Fifteen Years of Preserving Cultural Heritage in China: Towards the Reconstruction of Cultural Heritage Studies

AOKI Nobuo (Professor, School of Architecture Tientsin University/ Chinese University of Hong Kong; Visiting Research Scholar)
January 20, 2022

The background to my study of cultural heritage preservation in China was an international collaborative research project engaging the University of Tokyo and Tsinghua University that began in 1985. It involved historical research on coastline cities and architecture in East Asia. I participated as a graduate student, but I felt unease that the project’s objectives did not go beyond historical research.  

The global history perspective that grasped the emergence of architecture and cities broadly within the framework of East Asia sparked my intellectual curiosity. However, issues of the preservation of specific architectural clusters which we were studying were simply pointed out, nothing more. Practical problems remained unattended to. 

My interest deepened, and fully fifteen years have passed now since I moved to China, prompted by an invitation from Tientsin University in September 2006. I had three objectives: 1) to create a research center for the preservation of cultural heritage; 2) to engage in actual practice of cultural preservation (See the illustrations for the preservation plans of the author's charge.); and 3) the creation of an education program that would nurture specialist who could bear the burden of cultural heritage preservation.

With regard to the research center for the preservation of cultural heritage, after a two-year period of preparation, the center was recognized officially in 2008 as the Chinese Cultural Heritage Preservation International Research Center. I was appointed as inaugural center chair by the university’s president, and this is the position I continue to occupy.

The special feature of the center is, as its name suggests, to set about the preservation of Chinese cultural heritage from an international perspective and with international cooperation. The word “international” may no longer sound especially fresh, but cultural projects are always closely related to the identity of the country concerned, and so international cultural heritage preservation remains to this day an issue.

Recent years have seen the birth of many “collaborative, innovative centers” in China, and all are aimed precisely at innovation. My interpretation of those key words is that there can be no innovation, no breakthrough, without collaboration. My personal experience gives me a real sense that collaborative endeavors lead to a deepening of mutual understanding and to the identifying of a higher order of compromise.

Changes in the circumstances regarding cultural heritage are considerable, and the situation is that pre-existing education programs cannot keep pace. Programs that are both multidisciplinary and broader are called for. In setting my sights on an ambitious future plan for the reconstruction of cultural heritage studies, Nichibunken’s research base is immensely attractive. My dream is one day to lead a collaborative project involving scholars from both China and Japan.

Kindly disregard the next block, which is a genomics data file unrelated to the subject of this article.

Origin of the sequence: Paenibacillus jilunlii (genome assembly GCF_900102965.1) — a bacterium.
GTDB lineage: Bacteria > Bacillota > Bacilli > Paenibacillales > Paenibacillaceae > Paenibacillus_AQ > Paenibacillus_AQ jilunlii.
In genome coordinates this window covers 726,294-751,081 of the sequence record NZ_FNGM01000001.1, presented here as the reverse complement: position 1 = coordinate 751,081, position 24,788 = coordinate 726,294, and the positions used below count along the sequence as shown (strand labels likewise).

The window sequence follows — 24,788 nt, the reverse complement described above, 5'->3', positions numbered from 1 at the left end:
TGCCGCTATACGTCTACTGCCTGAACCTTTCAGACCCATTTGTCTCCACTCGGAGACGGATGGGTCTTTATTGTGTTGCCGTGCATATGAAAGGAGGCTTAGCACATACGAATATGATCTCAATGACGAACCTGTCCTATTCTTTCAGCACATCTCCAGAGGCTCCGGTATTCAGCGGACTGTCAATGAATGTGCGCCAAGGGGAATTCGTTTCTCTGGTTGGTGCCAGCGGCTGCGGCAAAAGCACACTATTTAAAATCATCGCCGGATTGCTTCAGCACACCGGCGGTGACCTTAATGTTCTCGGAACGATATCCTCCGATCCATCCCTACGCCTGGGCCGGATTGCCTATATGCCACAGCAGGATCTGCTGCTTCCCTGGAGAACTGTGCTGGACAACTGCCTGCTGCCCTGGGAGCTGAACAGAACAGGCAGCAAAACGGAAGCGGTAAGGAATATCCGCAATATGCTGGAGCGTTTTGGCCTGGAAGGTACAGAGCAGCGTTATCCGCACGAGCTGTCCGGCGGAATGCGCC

Figure 1. Majishan Grottos Preservation Plan: Completion Estimation Chart
Shortly after taking up my post, I set about planning for the preservation of the Majishan Grottos on the Silk Road. The Majishan Grottos, which derive their name from their resemblance to a pile of straw, are counted as one of the four great grottos of China. The others are the Mogao Grottos in Dunhuang, the Yungang Grottos in Datong, and the Longmen Grottoes in Luoyang (Majishan Grottos Preservation Project, Tianjin University Research Institute of Architectural Design and Urban Planning Co, Ltd., December 2007).



Figure 2. Taku Dockyard Preservation Plan
I next set about designing a preservation plan for the Taku Dockyard in Tientsin. The shipyard is literally a site for building ships, but it comprises multiple elements, so much so that it is referred to as “a floating city,” and people live and work there over extended periods. European advanced technologies are all collected on that site, and it is a representative legacy of the industrial revolution. It was designated a National Key Cultural Relic Protected Unit 2013 (The Conservation Planning for North Navy’s Taku Dockyard. International Research Center for Chinese Cultural Heritage Conservation, Tianjin University, July 2018).



Figure 3. Qixian County, Shanxi Province, Old Town
Among the projects we are presently engaged with is a comprehensive preservation project for the Old Town in Qixian County, Shanxi Province. (The author is team leader.) This is a project which has benefited from a sizable investment by the French government. It has acquired the status of a test case in cultural heritage preservation projects in China.  The Old Town is based on a castle town, constructed during the Northern Wei period, and its streets, houses, shops, temples and shrines have preserved the feel of the Ming and Chin dynasties. They are of great value for understanding the lived spaces and the history of those ages.



Figure 4. Reception of the Chinese Government Friendship Award at the Great Hall of the People in Beijing
In September 2019, I received the Chinese Government Friendship Award, the highest honor bestowed on foreign specialists. I was the first to receive the honor in the field of cultural heritage preservation.